December 2022
Volume 22, Issue 14
Open Access
Vision Sciences Society Annual Meeting Abstract  |   December 2022
Attention to fire
Author Affiliations & Notes
  • Caroline Myers
    Johns Hopkins University
  • Chaz Firestone
    Johns Hopkins University
  • Justin Halberda
    Johns Hopkins University
  • Footnotes
    Acknowledgements  NSF BCS 2021053 awarded to C.F.
Journal of Vision December 2022, Vol.22, 3300. doi:
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      Caroline Myers, Chaz Firestone, Justin Halberda; Attention to fire. Journal of Vision 2022;22(14):3300.

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      © ARVO (1962-2015); The Authors (2016-present)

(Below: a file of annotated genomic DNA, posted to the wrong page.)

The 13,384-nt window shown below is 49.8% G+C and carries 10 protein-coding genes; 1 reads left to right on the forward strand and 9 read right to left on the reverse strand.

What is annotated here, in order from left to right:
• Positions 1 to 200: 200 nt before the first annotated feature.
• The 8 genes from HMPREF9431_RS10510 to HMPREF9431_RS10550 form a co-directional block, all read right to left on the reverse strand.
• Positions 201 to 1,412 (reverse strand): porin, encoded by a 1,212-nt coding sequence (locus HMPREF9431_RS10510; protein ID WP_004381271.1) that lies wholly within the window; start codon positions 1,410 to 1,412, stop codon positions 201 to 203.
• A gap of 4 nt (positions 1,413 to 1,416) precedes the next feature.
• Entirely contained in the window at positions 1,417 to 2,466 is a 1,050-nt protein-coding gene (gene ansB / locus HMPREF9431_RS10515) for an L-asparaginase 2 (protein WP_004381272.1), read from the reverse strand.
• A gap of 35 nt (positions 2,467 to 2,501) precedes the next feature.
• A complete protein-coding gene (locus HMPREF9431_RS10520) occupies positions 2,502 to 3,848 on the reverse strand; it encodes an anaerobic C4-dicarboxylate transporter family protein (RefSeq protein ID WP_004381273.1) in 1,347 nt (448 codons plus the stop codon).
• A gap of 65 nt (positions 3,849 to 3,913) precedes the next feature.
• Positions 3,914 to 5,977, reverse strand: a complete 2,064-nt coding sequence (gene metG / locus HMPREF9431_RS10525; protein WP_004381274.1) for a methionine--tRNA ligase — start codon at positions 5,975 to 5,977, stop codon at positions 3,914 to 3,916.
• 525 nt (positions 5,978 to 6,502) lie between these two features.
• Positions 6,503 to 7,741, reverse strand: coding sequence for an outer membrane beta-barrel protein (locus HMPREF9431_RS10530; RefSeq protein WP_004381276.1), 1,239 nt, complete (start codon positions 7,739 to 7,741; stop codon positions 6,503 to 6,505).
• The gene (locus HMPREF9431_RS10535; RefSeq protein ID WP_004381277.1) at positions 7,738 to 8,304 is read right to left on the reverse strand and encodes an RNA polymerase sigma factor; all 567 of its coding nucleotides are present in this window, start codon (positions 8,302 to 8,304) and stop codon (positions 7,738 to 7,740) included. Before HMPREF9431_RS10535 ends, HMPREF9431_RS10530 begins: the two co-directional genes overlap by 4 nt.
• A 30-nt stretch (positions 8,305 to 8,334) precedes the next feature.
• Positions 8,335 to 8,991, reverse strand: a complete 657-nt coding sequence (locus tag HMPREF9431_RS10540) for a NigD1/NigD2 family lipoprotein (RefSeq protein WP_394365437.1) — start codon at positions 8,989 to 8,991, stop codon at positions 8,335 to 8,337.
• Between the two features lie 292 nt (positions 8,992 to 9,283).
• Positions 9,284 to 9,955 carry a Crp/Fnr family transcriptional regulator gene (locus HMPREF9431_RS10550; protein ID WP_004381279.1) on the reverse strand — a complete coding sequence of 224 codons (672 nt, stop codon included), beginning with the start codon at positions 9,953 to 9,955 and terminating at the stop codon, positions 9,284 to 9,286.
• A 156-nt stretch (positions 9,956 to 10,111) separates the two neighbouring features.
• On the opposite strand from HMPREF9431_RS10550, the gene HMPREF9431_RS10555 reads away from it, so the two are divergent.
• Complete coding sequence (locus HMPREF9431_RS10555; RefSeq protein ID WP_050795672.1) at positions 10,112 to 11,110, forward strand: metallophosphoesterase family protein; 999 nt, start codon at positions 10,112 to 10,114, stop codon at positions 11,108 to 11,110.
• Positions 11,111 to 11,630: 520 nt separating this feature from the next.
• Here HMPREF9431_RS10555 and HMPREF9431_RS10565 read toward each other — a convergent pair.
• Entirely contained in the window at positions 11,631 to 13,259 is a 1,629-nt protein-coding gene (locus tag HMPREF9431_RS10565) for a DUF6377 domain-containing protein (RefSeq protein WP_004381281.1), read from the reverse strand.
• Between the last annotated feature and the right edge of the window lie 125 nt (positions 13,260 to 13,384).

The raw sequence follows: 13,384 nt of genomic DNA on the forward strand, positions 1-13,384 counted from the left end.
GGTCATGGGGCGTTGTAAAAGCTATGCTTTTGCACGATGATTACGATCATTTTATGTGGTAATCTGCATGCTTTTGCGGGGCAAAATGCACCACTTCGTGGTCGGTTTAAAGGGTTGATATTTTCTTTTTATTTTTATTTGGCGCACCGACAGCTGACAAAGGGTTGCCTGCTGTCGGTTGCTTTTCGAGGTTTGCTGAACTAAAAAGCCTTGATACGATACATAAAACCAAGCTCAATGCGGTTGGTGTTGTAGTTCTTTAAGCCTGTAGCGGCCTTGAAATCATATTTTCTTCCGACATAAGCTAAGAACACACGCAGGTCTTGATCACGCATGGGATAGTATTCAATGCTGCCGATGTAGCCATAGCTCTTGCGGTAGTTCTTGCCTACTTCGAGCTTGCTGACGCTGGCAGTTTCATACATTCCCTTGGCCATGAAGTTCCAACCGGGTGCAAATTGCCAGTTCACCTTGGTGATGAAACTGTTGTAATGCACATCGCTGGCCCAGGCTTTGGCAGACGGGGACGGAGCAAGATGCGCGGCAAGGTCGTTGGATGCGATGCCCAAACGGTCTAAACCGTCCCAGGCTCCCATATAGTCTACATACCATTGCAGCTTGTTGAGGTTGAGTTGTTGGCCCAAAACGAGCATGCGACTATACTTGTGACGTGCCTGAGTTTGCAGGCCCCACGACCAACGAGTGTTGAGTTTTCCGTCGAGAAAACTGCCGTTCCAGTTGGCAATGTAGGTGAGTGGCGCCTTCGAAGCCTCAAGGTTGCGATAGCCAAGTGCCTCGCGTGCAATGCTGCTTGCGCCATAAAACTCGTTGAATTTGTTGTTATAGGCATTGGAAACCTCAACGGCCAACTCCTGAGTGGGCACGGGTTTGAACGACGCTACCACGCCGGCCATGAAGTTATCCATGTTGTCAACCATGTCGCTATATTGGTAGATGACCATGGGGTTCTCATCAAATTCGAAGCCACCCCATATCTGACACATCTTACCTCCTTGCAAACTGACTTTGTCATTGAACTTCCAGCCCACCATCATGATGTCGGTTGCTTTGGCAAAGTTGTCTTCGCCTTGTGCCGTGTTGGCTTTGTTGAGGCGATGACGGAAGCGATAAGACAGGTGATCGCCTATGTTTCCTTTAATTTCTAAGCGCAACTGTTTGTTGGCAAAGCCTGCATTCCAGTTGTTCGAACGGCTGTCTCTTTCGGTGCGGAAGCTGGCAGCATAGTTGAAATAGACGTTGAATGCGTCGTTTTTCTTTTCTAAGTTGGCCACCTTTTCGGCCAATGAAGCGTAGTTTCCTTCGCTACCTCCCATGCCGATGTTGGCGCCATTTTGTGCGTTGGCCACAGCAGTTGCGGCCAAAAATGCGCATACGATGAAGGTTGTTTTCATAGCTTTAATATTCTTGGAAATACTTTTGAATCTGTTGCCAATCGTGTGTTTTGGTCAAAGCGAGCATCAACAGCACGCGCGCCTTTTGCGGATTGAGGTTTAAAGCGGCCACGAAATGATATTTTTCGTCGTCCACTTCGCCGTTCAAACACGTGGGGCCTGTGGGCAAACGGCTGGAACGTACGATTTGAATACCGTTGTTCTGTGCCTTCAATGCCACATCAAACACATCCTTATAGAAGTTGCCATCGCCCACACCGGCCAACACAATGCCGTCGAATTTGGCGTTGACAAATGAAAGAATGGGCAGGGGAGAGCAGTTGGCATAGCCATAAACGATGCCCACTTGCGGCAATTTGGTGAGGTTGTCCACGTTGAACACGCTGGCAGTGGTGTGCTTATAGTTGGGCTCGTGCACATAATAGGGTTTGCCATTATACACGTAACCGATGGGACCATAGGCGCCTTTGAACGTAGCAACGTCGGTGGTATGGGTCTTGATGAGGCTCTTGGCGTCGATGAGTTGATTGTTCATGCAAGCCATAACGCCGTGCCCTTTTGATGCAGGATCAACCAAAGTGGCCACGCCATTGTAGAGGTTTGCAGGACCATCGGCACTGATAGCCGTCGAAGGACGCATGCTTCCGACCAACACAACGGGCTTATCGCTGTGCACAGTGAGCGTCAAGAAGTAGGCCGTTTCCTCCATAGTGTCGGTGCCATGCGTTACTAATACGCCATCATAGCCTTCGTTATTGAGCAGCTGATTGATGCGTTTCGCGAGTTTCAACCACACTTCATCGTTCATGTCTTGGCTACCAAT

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Fire is a natural phenomenon of tremendous evolutionary significance, from cooking to tool-making to war and warmth. Might our minds be tuned to the features that characterize this important visual stimulus? Here, we investigated whether and how fire selectively guides visual attention. In a visual search task, adult observers viewed a display containing a variable number of burning fires placed randomly along an imaginary circle, and reported whether a target — one fire burning differently from the others — was present or absent. Stimuli were created from high-resolution video of fires burning (a) normally or (b) in reverse (achieved by playing the video frames backward). Remarkably, subjects were both faster and more accurate to detect a reverse-burning fire among normally-burning fires than a normally-burning fire among reverse-burning fires — a classic “search asymmetry” indicating privileged visual processing of the relevant features. This initial effect was further explored in multiple follow-up experiments. First, this search asymmetry persisted both with in-phase and out-of-phase burning; in other words, subjects were faster to find a reverse-burning fire among normal-burning fires both (a) when the distractor fires all burned in unison, and also (b) when they burned out-of-sync, thus forming a more variable search array. Second, and crucially, we tested the specificity with which the visual properties of fire selectively guide attention, by rotating all of the fires 90°; this simple manipulation completely eliminated the search asymmetry observed earlier, suggesting that these privileged patterns of attention arise only for fire stimuli presented under naturalistic conditions. This experiment also served as a control for the lower-level visual properties of fire, which were equated across conditions. Collectively, these findings raise the intriguing possibility that fire is privileged by visual attention, echoing the evolutionary significance of this vital stimulus.


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